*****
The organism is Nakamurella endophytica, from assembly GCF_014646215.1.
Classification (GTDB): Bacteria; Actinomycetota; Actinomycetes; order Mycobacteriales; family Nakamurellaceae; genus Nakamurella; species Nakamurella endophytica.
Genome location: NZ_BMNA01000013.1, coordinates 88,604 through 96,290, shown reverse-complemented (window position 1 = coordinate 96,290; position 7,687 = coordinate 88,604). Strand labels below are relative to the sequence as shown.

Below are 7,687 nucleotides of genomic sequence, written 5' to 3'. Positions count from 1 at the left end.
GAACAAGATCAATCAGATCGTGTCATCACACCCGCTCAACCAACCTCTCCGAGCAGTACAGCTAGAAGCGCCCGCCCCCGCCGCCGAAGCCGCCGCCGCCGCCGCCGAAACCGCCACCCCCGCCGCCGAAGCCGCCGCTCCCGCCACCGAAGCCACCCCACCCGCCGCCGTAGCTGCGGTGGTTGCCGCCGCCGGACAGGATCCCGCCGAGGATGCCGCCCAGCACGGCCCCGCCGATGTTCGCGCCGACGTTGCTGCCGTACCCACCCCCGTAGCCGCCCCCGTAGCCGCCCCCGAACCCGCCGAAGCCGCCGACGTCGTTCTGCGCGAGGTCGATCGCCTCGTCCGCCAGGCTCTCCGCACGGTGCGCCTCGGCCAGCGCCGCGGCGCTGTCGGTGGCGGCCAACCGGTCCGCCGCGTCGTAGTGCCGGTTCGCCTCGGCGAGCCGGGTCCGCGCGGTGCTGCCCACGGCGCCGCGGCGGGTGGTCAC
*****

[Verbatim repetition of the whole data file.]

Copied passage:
The organism is Nakamurella endophytica, from assembly GCF_014646215.1.
Classification (GTDB): Bacteria; Actinomycetota; Actinomycetes; order Mycobacteriales; family Nakamurellaceae; genus Nakamurella; species Nakamurella endophytica.
Genome location: NZ_BMNA01000013.1, coordinates 88,604 through 96,290, shown reverse-complemented (window position 1 = coordinate 96,290; position 7,687 = coordinate 88,604). Strand labels below are relative to the sequence as shown.

Below are 7,687 nucleotides of genomic sequence, written 5' to 3'. Positions count from 1 at the left end.
GAACAAGATCAATCAGATCGTGTCATCACACCCGCTCAACCAACCTCTCCGAGCAGTACAGCTAGAAGCGCCCGCCCCCGCCGCCGAAGCCGCCGCCGCCGCCGCCGAAACCGCCACCCCCGCCGCCGAAGCCGCCGCTCCCGCCACCGAAGCCACCCCACCCGCCGCCGTAGCTGCGGTGGTTGCCGCCGCCGGACAGGATCCCGCCGAGGATGCCGCCCAGCACGGCCCCGCCGATGTTCGCGCCGACGTTGCTGCCGTACCCACCCCCGTAGCCGCCCCCGTAGCCGCCCCCGAACCCGCCGAAGCCGCCGACGTCGTTCTGCGCGAGGTCGATCGCCTCGTCCGCCAGGCTCTCCGCACGGTGCGCCTCGGCCAGCGCCGCGGCGCTGTCGGTGGCGGCCAACCGGTCCGCCGCGTCGTAGTGCCGGTTCGCCTCGGCGAGCCGGGTCCGCGCGGTGCTGCCCACGGCGCCGCGGCGGGTGGTCAC